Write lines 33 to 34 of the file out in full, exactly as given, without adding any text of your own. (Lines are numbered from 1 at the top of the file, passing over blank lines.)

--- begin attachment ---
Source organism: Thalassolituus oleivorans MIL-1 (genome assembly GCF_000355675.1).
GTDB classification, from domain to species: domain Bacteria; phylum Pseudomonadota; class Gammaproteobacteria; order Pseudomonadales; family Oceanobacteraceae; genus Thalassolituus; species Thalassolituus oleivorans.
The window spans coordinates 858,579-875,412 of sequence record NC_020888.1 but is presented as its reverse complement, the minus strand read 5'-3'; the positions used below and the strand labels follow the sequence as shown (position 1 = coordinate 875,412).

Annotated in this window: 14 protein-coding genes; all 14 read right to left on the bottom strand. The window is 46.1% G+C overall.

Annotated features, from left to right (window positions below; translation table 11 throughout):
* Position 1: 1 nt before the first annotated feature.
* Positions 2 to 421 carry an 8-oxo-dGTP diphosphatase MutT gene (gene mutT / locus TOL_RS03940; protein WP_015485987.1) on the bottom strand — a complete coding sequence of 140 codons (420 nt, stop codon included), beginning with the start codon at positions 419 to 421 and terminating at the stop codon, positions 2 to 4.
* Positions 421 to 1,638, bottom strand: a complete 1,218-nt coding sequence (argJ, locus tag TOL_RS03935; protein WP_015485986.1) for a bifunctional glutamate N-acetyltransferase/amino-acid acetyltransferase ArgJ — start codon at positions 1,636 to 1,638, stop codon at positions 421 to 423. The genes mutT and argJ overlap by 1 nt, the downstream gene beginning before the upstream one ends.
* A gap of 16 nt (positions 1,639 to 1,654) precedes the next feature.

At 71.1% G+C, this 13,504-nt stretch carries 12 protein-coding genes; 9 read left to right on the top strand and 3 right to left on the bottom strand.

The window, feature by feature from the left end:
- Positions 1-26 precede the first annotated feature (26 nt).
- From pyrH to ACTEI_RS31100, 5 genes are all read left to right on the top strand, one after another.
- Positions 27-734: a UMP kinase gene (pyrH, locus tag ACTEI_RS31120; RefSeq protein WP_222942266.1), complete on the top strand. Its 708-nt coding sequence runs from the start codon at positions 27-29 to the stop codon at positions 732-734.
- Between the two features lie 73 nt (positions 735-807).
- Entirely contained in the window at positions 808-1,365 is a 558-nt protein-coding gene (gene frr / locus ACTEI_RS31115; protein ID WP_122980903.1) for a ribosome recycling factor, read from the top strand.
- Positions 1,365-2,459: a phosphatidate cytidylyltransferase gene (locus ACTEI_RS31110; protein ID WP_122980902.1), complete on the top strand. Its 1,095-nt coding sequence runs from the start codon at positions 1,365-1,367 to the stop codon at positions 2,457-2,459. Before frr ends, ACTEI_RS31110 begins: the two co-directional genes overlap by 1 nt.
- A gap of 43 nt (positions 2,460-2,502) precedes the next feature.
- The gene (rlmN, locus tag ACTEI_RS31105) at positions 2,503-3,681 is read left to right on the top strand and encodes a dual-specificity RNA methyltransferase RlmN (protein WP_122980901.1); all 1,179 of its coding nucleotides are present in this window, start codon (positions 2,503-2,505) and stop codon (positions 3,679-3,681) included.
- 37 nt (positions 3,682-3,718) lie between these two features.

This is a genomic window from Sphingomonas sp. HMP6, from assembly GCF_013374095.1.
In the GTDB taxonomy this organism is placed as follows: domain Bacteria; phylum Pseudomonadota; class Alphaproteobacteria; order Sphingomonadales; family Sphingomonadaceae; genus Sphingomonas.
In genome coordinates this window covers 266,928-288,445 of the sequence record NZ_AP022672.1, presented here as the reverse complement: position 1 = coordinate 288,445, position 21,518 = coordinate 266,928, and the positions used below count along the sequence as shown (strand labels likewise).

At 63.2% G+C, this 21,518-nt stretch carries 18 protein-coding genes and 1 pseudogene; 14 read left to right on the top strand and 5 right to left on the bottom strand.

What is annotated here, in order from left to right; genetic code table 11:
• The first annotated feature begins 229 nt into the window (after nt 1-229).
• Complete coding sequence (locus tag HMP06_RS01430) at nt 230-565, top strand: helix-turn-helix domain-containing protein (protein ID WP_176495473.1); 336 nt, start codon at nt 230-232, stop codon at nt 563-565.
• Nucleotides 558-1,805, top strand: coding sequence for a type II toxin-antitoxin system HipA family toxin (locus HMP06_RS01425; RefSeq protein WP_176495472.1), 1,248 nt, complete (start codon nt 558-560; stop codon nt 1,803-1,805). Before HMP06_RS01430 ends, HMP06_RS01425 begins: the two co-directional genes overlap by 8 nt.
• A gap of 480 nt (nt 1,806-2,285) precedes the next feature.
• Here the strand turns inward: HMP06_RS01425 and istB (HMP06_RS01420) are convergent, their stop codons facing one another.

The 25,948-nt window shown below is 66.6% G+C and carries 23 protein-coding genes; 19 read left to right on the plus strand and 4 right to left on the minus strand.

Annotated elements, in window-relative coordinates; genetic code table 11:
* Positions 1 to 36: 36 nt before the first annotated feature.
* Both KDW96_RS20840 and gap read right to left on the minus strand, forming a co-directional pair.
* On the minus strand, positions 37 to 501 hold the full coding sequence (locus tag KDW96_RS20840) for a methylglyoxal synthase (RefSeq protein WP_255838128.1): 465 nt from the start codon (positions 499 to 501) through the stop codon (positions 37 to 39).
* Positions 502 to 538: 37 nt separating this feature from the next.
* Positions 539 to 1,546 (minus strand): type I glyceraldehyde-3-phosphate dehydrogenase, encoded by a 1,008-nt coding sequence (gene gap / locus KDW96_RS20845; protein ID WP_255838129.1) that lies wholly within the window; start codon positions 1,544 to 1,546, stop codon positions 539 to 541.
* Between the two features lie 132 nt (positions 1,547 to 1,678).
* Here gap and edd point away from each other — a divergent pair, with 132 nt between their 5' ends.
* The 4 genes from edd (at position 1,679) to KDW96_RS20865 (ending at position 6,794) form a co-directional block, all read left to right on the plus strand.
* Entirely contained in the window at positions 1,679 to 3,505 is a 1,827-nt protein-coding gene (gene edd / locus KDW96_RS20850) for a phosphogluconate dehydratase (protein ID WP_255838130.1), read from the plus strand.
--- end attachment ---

* Positions 1 to 36: 36 nt before the first annotated feature.
* Both KDW96_RS20840 and gap read right to left on the minus strand, forming a co-directional pair.